this continent a precipice of ice, varying Dirck Gerritz, who, in his vessel of some from 100 to 150 feet in height, and present- 150 tons, was driven to them by storms in ing for some 500 miles an impervious bar- 1599 from the western entrance to the rier to the bowsprits of

straits of Magellan. It is true that, nearly “Those sons of Albion who, with venturous sails, Gonneville had acquired the reputation of

a century earlier, the French navigator De On distant oceans caught Antarctic gales:"

having discovered a Terra Australis far to these are in themselves objects which, how the south of Africa. Doubts, however, ever briefly described or roughly sketched, have always hung over the precise position must take at once the highest rank among of the country visited, if not discovered, the natural wonders of the world.

by De Gonneville. It was reported extenBefore we proceed to cite the passages in sive and well inhabited, and he brought which these and other memorabilia of Sir away with him a son of its sovereign, an James's expedition are described, we think article of export which could hardly be obit advisable to give, as far as we are able, a tained from the neighborhood of the Anmeasure of this officer's performance by a tarctic circle This prince was adopted by sketch of those of his predecessors. With the Frenchman who had imported or kidrespect to the Arctic circle, this task has napped him, married, and had descendants afforded Sir John Barrow the materials of in France, one of whom, a grandson, bea valuable volume, to which, perhaps, some came a canon of Lisieux and an ambassaadditions might be obtained from the dor. It is to this person we owe an acrecent researches of the Society of Danish count of the voyage of De Gonneville. Antiquaries into the records of early Scan- He was, however, unable to bring any evidinavian navigation. A few lines may dence of the position of the land in quessuffice to convey all we know of Antarctic tion, which, having long been traced ad discovery anterior to the period of Wilkes, libitum on the maps of the Southern Ocean, D'Urville, and Ross. Many obvious causes remains still uncertain, though the probahave contributed to direct the attention of bilities of the case appear to be in favor of governments and independent navigators Madagascar. It was mainly in pursuit of rather to the North Pole than the South. this land, of which distance and uncertainThe dream of an available passage to Ca- ty had magnified the extent and resources, thay has been, like many other visions, that the Breton Kerguelen in 1772 empregnant with practical results. In Eng- barked on the expedition which led to the land, after these visions of mercantile ad- discovery, three years afterwards, acknowvantage had lost their influence, the official ledged and confirmed by Cook, of Kerguedirectors of maritime enterprise have still len Island. Of Captain Cook's expedition, been stimulated by the desire to resolve the thumbed as its record has been, and, we geographical problem of the North-west hope, continues to be, by school-boy hands, passage, and also to map out the configura- it is unnecessary to speak in detail. tion of the continent of North America, Down to 1840 we believe that no navigaand of the great adjacent masses of land- tor of any country but his own had penethus to finish off, as it were, a work which trated beyond the point marked as Cook's has been in progress since the days of furthest on the maps, or with the exception Baffin and Hudson-rather than to break of the Russian Bellinghausen, made any up new ground and seek for the conjectured material addition to his discoveries in those Terra Australis. With the exception of latitudes. Indeed of our own countrymen the expedition of Captain Cook, of which only one had fulfilled the former of these the exploration of the higher southern lati- conditions. This was Captain Weddell, tudes formed but an episode, the Antarctic who, in the year 1822, in a small vessel fitdepartment has, down to a recent period, ted for the whale and seal fishery rather been principally left to the casual efforts of than for discovery, first disproved the existthe whale and seal hunter. The earliest ence of a continental range which had been exploit of importance in its annals of supposed to extend itself immediately to the which any record has come under our notice, south of the islands discovered by Gerritz is the discovery of the islands which now and rediscovered by Smith, and then, purrather unfairly bear the name of the South suing his fortunes between the 30th and Shetland, situated about the 62d degree of 40th degrees of longitude, ran down to the south latitude. They should in justice highest southern latitude yet attained by bear the name of the honest Dutchman man, 749 15'.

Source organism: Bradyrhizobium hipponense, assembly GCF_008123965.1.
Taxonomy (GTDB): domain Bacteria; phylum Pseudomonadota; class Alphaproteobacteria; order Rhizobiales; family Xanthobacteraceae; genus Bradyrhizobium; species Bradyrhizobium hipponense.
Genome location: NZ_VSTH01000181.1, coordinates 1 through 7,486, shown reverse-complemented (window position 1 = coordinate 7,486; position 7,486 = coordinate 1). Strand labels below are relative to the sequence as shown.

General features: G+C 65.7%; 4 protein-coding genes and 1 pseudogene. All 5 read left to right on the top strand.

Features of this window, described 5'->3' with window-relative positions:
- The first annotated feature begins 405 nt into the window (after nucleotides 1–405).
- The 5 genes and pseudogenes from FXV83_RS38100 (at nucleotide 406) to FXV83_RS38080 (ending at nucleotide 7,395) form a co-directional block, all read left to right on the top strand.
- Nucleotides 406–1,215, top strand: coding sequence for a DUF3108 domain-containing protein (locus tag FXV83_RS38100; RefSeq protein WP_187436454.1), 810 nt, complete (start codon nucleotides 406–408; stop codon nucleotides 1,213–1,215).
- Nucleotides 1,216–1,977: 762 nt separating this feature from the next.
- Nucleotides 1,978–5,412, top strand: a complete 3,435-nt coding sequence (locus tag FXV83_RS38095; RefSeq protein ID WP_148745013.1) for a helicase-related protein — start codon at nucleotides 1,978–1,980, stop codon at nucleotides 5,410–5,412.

A passage in Weddell's